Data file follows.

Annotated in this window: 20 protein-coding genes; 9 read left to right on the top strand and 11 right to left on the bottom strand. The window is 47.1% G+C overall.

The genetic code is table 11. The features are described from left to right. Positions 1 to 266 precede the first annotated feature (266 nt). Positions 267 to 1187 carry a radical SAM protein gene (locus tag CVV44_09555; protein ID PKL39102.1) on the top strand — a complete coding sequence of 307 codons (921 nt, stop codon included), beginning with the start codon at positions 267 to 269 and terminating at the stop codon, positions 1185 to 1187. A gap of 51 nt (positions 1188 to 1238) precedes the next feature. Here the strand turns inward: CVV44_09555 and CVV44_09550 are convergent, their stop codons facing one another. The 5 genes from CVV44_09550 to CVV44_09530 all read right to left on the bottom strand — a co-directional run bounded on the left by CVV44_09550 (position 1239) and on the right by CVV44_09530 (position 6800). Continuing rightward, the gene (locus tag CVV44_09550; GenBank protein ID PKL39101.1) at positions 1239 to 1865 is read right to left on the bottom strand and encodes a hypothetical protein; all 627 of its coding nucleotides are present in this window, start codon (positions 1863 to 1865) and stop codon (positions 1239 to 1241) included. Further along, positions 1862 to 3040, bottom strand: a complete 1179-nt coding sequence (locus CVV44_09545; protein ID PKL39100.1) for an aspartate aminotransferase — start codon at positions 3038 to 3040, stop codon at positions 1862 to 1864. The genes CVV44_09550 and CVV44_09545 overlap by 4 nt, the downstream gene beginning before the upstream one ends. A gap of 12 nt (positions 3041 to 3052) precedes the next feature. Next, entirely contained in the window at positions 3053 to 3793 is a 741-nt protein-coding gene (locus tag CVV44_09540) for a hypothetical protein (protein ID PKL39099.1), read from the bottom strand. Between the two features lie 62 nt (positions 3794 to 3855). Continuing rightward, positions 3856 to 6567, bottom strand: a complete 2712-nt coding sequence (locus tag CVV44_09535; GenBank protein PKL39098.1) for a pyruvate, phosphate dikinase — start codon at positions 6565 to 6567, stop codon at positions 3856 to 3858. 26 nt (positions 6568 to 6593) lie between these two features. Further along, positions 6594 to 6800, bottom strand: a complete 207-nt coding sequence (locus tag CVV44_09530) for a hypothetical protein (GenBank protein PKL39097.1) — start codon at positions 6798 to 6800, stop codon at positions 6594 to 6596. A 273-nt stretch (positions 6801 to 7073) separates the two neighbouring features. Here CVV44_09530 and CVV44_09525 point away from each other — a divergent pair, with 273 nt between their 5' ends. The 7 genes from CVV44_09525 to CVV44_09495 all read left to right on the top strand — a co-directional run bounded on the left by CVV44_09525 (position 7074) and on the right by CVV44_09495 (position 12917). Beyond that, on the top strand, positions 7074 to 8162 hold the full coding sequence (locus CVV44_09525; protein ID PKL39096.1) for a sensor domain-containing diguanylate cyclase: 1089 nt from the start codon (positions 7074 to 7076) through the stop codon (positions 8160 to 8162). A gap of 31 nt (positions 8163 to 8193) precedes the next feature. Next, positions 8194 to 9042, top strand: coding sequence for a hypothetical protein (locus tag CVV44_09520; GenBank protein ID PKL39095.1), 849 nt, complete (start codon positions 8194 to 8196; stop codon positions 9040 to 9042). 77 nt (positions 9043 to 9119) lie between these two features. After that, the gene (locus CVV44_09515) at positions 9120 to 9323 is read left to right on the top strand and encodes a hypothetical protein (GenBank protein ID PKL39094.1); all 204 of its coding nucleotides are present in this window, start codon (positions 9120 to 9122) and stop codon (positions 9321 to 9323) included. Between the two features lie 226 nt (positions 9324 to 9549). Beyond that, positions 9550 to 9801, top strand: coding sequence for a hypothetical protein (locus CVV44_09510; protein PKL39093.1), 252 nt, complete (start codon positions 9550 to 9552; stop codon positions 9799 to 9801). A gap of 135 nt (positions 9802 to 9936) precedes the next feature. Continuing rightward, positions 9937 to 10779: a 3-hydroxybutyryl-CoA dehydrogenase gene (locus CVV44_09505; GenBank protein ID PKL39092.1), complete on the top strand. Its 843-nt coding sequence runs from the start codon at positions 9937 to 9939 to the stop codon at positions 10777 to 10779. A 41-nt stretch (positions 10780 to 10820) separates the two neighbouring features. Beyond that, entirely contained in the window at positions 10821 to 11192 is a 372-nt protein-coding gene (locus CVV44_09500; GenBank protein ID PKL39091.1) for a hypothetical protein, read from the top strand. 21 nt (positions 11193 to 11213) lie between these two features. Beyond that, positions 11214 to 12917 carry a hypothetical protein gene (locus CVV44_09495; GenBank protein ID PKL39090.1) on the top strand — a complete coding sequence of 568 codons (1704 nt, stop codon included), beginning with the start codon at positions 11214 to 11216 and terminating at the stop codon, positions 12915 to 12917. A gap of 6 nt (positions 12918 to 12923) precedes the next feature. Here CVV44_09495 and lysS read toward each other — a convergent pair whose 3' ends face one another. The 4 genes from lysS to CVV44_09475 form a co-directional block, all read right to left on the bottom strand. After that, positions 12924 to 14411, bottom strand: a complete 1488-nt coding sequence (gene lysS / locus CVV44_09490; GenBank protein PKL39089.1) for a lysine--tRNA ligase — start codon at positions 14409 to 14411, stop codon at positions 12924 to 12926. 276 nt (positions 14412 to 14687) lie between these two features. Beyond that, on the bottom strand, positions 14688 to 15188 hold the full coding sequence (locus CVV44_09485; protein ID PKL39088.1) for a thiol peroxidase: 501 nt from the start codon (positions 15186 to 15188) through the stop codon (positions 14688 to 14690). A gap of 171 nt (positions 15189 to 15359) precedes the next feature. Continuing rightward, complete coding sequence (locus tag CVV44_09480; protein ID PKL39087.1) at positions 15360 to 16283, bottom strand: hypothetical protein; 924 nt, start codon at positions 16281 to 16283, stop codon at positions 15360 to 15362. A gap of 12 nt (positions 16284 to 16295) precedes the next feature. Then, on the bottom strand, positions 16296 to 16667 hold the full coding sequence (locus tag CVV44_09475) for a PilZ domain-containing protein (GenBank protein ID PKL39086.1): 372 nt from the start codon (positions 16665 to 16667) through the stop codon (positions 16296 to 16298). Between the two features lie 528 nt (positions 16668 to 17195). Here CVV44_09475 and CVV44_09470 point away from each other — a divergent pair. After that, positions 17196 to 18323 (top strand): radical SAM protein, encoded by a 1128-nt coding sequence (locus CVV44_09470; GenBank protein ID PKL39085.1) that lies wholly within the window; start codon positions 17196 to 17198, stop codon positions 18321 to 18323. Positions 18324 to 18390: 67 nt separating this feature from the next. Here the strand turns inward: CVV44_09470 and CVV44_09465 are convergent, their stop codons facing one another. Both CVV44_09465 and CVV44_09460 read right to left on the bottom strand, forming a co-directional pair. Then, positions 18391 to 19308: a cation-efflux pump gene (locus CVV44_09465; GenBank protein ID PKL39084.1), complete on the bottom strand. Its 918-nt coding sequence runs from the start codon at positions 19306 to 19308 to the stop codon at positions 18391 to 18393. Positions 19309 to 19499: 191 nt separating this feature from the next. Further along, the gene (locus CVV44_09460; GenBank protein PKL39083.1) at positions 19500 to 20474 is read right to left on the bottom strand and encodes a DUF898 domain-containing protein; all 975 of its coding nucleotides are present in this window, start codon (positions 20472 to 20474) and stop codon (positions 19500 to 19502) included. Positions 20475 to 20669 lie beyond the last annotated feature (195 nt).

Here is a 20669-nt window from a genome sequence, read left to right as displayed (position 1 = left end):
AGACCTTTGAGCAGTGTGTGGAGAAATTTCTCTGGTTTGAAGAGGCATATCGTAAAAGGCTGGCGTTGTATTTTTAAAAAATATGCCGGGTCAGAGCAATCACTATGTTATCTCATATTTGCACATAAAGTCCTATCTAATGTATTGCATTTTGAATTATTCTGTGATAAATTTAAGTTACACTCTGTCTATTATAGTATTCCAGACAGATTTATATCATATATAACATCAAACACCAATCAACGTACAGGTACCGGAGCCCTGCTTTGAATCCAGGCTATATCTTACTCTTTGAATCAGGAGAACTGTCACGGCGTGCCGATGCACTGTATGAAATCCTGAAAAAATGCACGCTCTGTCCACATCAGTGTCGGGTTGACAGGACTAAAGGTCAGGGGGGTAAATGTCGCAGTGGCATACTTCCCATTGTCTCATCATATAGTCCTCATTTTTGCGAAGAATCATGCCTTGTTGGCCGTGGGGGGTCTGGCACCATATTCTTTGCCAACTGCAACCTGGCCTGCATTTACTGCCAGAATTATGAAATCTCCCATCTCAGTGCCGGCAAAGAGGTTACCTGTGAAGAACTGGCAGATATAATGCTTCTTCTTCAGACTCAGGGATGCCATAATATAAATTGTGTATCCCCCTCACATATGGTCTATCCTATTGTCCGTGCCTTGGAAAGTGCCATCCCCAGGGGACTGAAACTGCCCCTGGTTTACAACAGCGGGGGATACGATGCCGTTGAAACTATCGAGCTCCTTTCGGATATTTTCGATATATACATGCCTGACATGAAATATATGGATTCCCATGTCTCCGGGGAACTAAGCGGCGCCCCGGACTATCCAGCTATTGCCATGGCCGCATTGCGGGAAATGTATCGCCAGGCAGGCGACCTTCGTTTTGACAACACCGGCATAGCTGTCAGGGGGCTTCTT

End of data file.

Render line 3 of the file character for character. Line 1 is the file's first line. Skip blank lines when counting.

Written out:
Here is a 20669-nt window from a genome sequence, read left to right as displayed (position 1 = left end):